The parliament’s independent institutions committee has rejected High Court Judge Dr Azmiralda Zahir’s complaint regarding her transfer to the court’s newly established southern branch.
Azmiralda – the most senior female judge in Maldives – filed a complaint with the Judicial Services Commission last month stating that her “forced” relocation to the southern Addu City has infringed her rights as well as that of her two young children.
She formally wrote to the parliamentary oversight committee in mid-March after the judicial watchdog body failed to respond.
Azmiralda claims that the Supreme Court has also refused to answer her written queries.
The independent institutions committee of the People’s Majlis declared today that it did not have the authority and jurisdiction to review the decisions of independent commissions, as such scrutiny would undermine their independence.
MP Ali Saleem of the ruling Progressive Party of Maldives, chair of the independent institutions committee, was unavailable for comment as his phone was switched off.
Rozaina Adam, an MP with the main opposition Maldivian Democratic Party, criticised the move, saying: “The judge had not asked the committee to rule on the validity of a decision taken by the JSC, she is merely asking the committee to look into why the Supreme Court and JSC had not responded to her queries and officially submitted complaint.”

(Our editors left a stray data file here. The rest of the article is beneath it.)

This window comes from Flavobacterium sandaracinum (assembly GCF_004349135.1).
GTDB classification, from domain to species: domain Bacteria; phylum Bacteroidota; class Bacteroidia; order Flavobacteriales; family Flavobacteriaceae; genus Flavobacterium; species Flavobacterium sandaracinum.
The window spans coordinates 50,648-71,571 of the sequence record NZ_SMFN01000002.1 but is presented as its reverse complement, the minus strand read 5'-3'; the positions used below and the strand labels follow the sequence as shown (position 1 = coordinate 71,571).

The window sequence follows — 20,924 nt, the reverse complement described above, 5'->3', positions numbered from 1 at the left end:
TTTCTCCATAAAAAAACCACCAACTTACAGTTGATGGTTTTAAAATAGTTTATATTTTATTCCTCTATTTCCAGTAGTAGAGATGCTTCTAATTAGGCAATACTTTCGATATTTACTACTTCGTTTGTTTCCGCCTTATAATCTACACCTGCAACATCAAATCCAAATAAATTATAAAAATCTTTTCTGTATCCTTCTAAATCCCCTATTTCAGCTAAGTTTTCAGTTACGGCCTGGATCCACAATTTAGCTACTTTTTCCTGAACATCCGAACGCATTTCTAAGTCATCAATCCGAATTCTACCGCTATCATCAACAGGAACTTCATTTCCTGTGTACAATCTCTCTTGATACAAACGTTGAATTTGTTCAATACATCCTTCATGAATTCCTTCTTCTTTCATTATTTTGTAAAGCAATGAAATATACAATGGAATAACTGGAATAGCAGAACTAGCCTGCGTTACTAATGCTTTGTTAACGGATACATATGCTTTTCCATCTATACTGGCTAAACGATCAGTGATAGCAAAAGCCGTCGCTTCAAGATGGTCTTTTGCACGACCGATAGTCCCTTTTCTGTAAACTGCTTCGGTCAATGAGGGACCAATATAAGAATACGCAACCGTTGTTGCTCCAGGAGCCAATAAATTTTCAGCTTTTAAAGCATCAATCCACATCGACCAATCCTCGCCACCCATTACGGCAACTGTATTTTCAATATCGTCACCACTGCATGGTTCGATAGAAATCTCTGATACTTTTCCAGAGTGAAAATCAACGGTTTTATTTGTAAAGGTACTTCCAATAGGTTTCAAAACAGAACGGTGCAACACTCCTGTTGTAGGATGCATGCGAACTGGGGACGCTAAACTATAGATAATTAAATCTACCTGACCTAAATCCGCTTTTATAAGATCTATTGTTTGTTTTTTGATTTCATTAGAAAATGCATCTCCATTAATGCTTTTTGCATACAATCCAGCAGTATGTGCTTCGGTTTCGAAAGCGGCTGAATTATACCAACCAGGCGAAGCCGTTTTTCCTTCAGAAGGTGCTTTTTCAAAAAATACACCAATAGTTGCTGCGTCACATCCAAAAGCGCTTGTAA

The committee also rejected an MDP motion for a letter to the JSC and the Supreme Court clarifying reasons for their failure to respond to the judge’s request.
The ruling party and its ally Maldives Development Alliance control voting majorities in all parliamentary oversight committee.
The International Commission of Jurists meanwhile highlighted Azmiralda’s transfer in a statement released yesterday, which condemned the Maldivian state’s continued “arbitrary and politically motivated actions against judges”.
Azmiralda was transferred without formal notice or opportunity to challenge her transfer, the ICJ noted.
The organisation also accused the government of using the threat of transfer or removal of judges as a tactic of political retribution, harassment and intimidation.
Azmiralda was among three judges chosen by the Supreme Court in June last year for the newly-established branch in the southernmost atoll. One of the three, Abbas Shareef, retired in September citing health problems.
The nine-member High Court bench was divided by amendments brought to the Judicature Act in December 2015. Two regional branches were set up to hear appeals of magistrate court verdicts while only the main branch in the capital was to decide on constitutional challenges to laws and regulations.
Azmiralda noted in her letters to the JSC and the Majlis oversight committee that despite the Supreme Court having established the southern regional branch of the High Court, the northern branch has not yet been established.